Under pressure, the Navy has dropped its ban on sailors attending indoor religious services off-base, so long as they wear face masks and maintain social distancing to prevent the spread of COVID-19.
The change in Navy policy followed new guidance late Wednesday to Chief of Naval Operations Adm. Mike Gilday from Gregory Slavonic, the acting assistant secretary of defense for Manpower and Reserve Affairs.
In a memo, Slavonic said that Navy orders to prevent the spread of COVID-19 should not “restrict attendance at places of worship where attendees are able to appropriately apply COVID-19 transmission mitigation measures, specifically social distancing and use of face covering.”
In response to the new guidance, the service changed its rules Thursday to allow indoor church attendance off-base.
“All service members assigned to Navy units must continue to follow force health protection protocols, such as maintaining social distance and use of face coverings, should they choose to participate in religious services or visit places of worship,” Capt. Sarah Self-Kyler, public affairs officer for U.S. Fleet Forces Command, said in a statement.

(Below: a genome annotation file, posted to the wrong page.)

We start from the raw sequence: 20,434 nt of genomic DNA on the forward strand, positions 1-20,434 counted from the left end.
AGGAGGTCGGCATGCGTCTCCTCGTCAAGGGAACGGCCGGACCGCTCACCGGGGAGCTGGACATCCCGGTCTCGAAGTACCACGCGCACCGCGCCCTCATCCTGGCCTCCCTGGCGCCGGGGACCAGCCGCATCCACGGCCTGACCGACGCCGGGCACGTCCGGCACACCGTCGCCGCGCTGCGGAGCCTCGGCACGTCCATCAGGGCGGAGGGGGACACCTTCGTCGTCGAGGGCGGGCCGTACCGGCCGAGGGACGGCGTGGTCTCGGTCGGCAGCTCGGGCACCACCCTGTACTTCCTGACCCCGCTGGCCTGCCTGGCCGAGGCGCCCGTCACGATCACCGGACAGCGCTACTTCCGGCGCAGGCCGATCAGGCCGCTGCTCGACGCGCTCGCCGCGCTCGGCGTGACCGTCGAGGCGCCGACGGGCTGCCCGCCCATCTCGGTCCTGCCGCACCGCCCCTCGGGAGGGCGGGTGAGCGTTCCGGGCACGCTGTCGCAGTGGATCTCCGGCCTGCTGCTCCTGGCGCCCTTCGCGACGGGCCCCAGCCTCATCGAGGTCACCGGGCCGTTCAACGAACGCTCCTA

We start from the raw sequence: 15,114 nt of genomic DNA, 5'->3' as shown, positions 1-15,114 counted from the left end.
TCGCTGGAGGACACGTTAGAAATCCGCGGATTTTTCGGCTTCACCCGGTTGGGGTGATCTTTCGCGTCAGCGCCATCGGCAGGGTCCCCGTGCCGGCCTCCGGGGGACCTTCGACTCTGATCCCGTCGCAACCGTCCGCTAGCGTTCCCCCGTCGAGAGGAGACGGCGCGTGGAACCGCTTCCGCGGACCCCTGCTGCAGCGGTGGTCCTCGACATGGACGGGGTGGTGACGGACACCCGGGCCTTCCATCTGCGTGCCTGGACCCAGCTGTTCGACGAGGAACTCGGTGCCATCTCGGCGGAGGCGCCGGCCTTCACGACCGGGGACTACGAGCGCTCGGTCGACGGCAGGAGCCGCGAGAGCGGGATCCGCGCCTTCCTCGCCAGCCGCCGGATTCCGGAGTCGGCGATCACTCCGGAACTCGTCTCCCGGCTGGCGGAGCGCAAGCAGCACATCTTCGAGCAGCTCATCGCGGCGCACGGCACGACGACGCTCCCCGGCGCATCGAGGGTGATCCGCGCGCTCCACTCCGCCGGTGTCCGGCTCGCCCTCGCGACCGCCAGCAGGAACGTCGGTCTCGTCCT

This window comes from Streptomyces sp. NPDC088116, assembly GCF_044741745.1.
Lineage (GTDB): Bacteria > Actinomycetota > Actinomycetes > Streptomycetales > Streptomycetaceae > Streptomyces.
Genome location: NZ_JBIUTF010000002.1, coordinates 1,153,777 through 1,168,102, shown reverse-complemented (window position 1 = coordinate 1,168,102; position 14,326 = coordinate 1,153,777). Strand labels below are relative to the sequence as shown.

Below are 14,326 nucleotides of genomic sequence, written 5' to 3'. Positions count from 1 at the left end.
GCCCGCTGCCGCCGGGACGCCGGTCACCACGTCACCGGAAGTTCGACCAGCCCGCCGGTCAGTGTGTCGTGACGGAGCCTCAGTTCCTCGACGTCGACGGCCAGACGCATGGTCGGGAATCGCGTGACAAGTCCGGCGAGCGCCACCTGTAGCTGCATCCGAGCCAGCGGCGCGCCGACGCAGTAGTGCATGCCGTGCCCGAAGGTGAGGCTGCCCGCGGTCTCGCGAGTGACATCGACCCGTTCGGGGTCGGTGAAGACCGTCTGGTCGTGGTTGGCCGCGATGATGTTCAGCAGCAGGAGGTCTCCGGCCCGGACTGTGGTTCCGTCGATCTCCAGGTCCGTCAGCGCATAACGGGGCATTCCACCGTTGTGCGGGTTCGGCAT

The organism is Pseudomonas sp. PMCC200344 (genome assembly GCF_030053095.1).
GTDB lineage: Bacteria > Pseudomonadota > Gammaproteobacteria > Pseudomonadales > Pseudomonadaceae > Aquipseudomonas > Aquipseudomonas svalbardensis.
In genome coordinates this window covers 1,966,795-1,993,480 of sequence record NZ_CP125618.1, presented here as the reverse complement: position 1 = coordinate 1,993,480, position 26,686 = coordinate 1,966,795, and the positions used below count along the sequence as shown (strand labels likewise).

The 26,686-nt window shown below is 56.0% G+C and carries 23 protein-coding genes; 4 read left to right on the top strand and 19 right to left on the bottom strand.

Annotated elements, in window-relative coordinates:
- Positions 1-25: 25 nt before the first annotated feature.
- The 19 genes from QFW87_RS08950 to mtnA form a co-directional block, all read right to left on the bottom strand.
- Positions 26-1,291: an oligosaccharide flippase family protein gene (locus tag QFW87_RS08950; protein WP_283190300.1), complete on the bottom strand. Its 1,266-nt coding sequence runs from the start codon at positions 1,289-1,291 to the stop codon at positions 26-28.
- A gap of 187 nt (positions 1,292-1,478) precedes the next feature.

The Navy’s restrictions on attending religious services off base, imposed in late March to combat the COVID-19 pandemic, had been challenged by the First Liberty Institute, a Texas-based legal firm focused on religious freedom issues.
The service’s action to lift the restriction is “a major victory for the Constitution and for religious freedom within our military,” said Mike Berry, general counsel for First Liberty Institute, in a statement. “We are grateful to Acting Undersecretary Slavonic and Navy leadership for righting this ship, and to Commander-in-Chief Trump for making religious liberty a priority.”
The Navy’s previous restrictions had also brought criticism from Roman Catholic Most Rev. Timothy P. Broglio, the Archbishop for the Military Services.
In a statement Friday, Broglio said ,”The revision of the U.S. Navy’s orders to allow for the participation by Navy personnel in indoor religious services, provided that the appropriate guidelines are met, is most welcome.”
He added, “The change recognizes that worship is a part of the exercise of religious liberty and helps to ensure the readiness of the forces who defend us.”
— Richard Sisk can be reached at Richard.Sisk@Military.com.
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